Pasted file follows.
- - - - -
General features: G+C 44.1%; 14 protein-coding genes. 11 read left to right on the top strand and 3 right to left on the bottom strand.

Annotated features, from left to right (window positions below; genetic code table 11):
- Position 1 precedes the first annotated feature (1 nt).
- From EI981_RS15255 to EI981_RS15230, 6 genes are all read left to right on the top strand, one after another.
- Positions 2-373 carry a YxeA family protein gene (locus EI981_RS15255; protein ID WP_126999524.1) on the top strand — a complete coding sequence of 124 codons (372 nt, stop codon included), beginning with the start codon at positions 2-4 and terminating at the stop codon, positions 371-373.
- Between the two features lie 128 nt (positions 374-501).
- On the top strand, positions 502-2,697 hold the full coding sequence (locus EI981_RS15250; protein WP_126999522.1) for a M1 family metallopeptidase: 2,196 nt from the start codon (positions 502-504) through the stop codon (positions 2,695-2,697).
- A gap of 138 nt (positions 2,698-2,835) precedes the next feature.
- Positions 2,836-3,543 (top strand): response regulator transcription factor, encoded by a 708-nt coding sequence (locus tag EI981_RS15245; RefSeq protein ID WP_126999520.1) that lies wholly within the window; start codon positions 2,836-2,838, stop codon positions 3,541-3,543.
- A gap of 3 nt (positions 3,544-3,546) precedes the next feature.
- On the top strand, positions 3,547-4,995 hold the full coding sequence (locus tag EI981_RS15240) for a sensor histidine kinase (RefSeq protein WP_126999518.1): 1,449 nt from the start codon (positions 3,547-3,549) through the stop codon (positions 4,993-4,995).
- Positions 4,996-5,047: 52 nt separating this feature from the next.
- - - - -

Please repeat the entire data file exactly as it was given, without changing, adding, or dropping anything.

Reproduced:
General features: G+C 44.1%; 14 protein-coding genes. 11 read left to right on the top strand and 3 right to left on the bottom strand.

Annotated features, from left to right (window positions below; genetic code table 11):
- Position 1 precedes the first annotated feature (1 nt).
- From EI981_RS15255 to EI981_RS15230, 6 genes are all read left to right on the top strand, one after another.
- Positions 2-373 carry a YxeA family protein gene (locus EI981_RS15255; protein ID WP_126999524.1) on the top strand — a complete coding sequence of 124 codons (372 nt, stop codon included), beginning with the start codon at positions 2-4 and terminating at the stop codon, positions 371-373.
- Between the two features lie 128 nt (positions 374-501).
- On the top strand, positions 502-2,697 hold the full coding sequence (locus EI981_RS15250; protein WP_126999522.1) for a M1 family metallopeptidase: 2,196 nt from the start codon (positions 502-504) through the stop codon (positions 2,695-2,697).
- A gap of 138 nt (positions 2,698-2,835) precedes the next feature.
- Positions 2,836-3,543 (top strand): response regulator transcription factor, encoded by a 708-nt coding sequence (locus tag EI981_RS15245; RefSeq protein ID WP_126999520.1) that lies wholly within the window; start codon positions 2,836-2,838, stop codon positions 3,541-3,543.
- A gap of 3 nt (positions 3,544-3,546) precedes the next feature.
- On the top strand, positions 3,547-4,995 hold the full coding sequence (locus tag EI981_RS15240) for a sensor histidine kinase (RefSeq protein WP_126999518.1): 1,449 nt from the start codon (positions 3,547-3,549) through the stop codon (positions 4,993-4,995).
- Positions 4,996-5,047: 52 nt separating this feature from the next.